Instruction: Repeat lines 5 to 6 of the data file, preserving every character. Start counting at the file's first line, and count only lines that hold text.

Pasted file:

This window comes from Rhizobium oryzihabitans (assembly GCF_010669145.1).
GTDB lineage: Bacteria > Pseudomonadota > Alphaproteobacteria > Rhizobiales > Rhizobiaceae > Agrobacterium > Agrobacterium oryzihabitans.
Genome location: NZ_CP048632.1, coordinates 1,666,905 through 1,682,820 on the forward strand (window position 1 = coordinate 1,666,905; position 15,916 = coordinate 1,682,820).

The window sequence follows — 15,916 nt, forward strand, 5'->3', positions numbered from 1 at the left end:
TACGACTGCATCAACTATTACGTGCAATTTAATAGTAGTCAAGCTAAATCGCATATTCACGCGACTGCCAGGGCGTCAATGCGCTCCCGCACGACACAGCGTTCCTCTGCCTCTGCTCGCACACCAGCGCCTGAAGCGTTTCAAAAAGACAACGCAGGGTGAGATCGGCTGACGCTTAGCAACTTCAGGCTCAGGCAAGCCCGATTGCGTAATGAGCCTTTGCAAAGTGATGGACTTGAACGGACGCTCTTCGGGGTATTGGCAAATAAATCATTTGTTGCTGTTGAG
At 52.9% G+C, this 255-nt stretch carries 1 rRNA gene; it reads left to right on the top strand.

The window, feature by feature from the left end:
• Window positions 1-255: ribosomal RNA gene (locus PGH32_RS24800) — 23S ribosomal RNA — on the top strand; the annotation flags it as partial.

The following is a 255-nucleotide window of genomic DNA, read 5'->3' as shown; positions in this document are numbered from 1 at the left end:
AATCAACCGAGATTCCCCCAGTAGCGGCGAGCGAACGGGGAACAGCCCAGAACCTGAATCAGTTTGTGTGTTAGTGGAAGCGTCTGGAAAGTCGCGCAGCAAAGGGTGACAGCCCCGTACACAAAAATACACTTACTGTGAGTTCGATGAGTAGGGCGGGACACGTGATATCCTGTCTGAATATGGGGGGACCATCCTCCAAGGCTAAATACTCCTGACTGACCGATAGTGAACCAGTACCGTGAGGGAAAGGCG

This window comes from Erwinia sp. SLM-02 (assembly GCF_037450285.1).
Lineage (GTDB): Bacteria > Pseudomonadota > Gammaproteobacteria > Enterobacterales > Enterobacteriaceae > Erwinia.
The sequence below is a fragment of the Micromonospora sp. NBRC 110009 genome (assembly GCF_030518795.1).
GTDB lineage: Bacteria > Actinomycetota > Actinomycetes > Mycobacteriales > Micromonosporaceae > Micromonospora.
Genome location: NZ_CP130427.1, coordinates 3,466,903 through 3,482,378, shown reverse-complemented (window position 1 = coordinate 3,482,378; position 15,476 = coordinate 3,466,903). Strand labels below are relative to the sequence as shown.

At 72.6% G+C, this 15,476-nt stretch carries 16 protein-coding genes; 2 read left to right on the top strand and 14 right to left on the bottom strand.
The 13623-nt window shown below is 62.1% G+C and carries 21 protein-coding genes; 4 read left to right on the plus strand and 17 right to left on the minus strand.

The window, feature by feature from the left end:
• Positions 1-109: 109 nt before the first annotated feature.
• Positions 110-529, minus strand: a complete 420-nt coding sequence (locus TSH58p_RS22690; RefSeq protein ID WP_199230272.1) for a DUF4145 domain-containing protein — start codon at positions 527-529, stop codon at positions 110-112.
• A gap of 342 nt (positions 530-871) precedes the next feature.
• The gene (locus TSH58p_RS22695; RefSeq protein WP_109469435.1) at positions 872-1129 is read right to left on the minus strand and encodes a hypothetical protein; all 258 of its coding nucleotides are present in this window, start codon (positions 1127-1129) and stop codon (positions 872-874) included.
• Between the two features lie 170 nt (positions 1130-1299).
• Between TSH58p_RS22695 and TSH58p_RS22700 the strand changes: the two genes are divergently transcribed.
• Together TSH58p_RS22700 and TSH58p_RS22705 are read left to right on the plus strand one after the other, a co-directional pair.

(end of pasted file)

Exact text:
TACGACTGCATCAACTATTACGTGCAATTTAATAGTAGTCAAGCTAAATCGCATATTCACGCGACTGCCAGGGCGTCAATGCGCTCCCGCACGACACAGCGTTCCTCTGCCTCTGCTCGCACACCAGCGCCTGAAGCGTTTCAAAAAGACAACGCAGGGTGAGATCGGCTGACGCTTAGCAACTTCAGGCTCAGGCAAGCCCGATTGCGTAATGAGCCTTTGCAAAGTGATGGACTTGAACGGACGCTCTTCGGGGTATTGGCAAATAAATCATTTGTTGCTGTTGAG
At 52.9% G+C, this 255-nt stretch carries 1 rRNA gene; it reads left to right on the top strand.